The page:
By Emma N’DoyeRead more I had never had a client like the one I had in mind.
I had just moved to Africa to work in the jewelry business, and I wanted to be a part of the African Dream.
The job description sounded so simple, yet so daunting.
You had to do your research and find an internship, and then you had to make a commitment to live in the country for six months.
It was not easy.
I found that the job was just another job in a long line of jobs that were only available to white American men, and most of them did not offer a lot of flexibility in terms of how you were paid.
I remember saying to myself, I can’t do this.
I want to do this, but the world is so much more complicated than that.
I was lucky that my parents were both educated and worked in the business, which made me a very good fit for the position.
It wasn’t until I moved to the United States that I found myself in a much more comfortable position, with a firm grasp on my new career path.
I am grateful for the support and guidance I received from my new colleagues, and even more grateful for my parents, who are my friends and mentors, who supported me and gave me the confidence to go out and find my passion.
When I first arrived in the U.S., I felt like I was the only African-American man in my group.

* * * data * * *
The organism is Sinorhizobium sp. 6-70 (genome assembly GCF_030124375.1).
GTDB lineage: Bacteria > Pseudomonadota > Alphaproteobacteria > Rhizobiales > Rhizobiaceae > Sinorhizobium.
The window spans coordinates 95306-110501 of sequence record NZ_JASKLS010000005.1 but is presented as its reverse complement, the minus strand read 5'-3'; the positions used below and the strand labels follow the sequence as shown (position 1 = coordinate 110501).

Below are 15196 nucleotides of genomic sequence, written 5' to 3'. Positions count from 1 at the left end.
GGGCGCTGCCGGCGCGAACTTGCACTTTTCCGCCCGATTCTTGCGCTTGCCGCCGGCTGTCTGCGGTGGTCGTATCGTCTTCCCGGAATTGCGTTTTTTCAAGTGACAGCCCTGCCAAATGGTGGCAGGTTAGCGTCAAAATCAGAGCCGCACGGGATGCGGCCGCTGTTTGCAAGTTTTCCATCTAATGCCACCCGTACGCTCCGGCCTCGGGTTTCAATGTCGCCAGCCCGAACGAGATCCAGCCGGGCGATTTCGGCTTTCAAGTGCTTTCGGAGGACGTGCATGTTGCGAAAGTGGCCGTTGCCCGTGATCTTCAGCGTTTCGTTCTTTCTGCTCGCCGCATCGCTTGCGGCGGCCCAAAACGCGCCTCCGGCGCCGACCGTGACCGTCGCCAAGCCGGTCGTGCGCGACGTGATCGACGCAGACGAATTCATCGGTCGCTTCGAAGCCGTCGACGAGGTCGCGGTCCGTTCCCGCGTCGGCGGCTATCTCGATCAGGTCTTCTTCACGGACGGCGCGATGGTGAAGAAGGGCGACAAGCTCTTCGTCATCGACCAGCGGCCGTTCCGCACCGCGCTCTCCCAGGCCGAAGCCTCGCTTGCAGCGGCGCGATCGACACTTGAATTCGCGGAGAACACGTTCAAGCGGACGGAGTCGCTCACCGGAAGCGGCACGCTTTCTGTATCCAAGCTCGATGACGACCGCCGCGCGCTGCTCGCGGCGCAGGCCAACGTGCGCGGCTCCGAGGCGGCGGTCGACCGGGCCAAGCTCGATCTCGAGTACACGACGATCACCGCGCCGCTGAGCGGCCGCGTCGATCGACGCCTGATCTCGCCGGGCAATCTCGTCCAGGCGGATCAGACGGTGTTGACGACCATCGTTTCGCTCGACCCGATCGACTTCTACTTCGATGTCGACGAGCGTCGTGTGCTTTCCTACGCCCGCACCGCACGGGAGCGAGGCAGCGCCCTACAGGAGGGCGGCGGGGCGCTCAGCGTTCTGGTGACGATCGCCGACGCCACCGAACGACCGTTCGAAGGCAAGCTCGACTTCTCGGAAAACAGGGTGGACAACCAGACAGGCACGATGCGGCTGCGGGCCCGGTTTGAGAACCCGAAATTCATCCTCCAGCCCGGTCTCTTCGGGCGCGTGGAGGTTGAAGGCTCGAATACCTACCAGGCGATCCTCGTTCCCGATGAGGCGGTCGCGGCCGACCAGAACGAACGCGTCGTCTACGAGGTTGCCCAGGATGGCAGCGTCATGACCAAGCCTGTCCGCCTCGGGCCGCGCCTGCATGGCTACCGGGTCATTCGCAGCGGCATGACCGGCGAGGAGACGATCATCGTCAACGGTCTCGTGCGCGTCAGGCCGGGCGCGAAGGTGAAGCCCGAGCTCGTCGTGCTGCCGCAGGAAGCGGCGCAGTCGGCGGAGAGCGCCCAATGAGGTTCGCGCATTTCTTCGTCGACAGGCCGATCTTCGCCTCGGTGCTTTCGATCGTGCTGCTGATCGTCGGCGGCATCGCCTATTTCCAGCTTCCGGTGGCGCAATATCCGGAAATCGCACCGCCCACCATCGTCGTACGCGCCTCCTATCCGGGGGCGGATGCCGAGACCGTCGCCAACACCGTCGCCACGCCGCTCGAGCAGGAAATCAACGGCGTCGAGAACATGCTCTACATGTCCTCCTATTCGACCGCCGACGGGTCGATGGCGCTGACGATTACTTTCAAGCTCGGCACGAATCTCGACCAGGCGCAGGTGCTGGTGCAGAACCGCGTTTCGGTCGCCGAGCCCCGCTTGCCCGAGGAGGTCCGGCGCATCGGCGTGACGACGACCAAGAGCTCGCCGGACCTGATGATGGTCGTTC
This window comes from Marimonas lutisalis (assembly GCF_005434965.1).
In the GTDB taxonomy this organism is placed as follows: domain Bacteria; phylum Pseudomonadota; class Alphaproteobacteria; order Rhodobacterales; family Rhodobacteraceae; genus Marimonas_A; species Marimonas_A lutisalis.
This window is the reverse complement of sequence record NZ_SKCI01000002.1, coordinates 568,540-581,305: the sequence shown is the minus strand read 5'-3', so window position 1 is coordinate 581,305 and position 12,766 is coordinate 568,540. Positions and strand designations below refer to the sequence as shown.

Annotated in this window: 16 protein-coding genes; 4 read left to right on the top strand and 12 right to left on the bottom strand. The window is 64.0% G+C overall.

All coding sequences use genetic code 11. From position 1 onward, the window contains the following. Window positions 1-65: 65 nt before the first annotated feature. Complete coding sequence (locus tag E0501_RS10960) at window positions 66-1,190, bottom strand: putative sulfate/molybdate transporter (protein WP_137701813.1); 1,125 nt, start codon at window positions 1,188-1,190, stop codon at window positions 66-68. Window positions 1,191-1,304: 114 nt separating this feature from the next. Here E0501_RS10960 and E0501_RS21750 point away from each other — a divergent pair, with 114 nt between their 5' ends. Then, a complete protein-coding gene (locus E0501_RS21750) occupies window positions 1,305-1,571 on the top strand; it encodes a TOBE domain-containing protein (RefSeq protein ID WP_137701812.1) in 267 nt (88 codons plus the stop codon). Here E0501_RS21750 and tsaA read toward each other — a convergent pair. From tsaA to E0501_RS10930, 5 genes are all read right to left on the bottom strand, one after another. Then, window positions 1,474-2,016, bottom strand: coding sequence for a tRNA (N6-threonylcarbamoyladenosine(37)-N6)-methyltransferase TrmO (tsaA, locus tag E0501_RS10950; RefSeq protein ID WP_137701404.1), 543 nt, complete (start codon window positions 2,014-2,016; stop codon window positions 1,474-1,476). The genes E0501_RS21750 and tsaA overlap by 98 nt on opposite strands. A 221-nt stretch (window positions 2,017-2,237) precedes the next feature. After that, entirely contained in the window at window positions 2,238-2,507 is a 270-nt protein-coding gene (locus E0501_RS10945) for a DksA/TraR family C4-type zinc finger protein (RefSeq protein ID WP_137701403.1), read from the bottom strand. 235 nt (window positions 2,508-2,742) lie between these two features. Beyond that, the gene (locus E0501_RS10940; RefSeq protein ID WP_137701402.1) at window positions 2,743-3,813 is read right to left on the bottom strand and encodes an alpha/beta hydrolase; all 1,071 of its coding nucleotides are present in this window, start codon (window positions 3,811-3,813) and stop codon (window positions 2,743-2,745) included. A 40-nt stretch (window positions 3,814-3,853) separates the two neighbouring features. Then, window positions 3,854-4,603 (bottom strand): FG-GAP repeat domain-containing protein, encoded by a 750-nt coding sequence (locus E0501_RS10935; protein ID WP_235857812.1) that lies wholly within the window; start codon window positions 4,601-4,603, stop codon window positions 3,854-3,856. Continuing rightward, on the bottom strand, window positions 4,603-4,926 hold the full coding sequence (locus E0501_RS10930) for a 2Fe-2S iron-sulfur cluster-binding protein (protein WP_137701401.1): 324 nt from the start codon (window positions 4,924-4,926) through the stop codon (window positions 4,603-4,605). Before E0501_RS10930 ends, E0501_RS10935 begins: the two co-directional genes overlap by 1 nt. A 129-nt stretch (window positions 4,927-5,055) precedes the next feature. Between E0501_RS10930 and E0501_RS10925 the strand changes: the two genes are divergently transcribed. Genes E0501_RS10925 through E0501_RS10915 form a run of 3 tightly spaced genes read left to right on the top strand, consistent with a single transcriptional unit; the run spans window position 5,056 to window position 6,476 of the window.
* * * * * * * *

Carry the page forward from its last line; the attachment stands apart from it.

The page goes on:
I knew there were other women, but I felt the majority of them were in my class.
There was no diversity in my community, and the fact that I was a black man who came from a well-to-do family and was a professional in the industry gave me a sense of superiority.
I did not realize that many of the white women who were in the same situation I was, had experienced racism in the workplace.
I could not have predicted that I would one day work for a company that was so supportive of African-Americans.
When I first came to the U: United States, I knew that I had a very hard time fitting in.
I felt excluded and I was scared of what other people thought of me, but that didn’t change how I felt about the job.
The more I learned about African- American business and entrepreneurship, the more confident I felt.
It wasn’t long before I realized that my experience in the job market would be a lifelong challenge.
As an African-Amharic-American, I had never worked with a white woman.
I never worked in a white-owned business.
I couldn’t imagine working for a black company, so I turned to an African woman.
She took a lot from me and showed me the ropes, and she has helped me build my business.
My experience in Africa has not only taught me the value of working with other cultures, but it has also given me a lot to learn about my own culture and society.
I’m proud to be an African American entrepreneur and proud to have a business partner.
I hope that my experiences with the job I found in Africa have given me more confidence in my own capabilities and ability to succeed in the African marketplace.
In my last few months of college, I learned how important it is to build the business culture of the Black community in order to have an opportunity to work with and be valued by the Black business community.
It is my hope that the lessons I learned in my last year of college will serve as a starting point for Black entrepreneurs and business owners in the United States.
This story was originally published on February 16, 2019, and is reprinted with permission.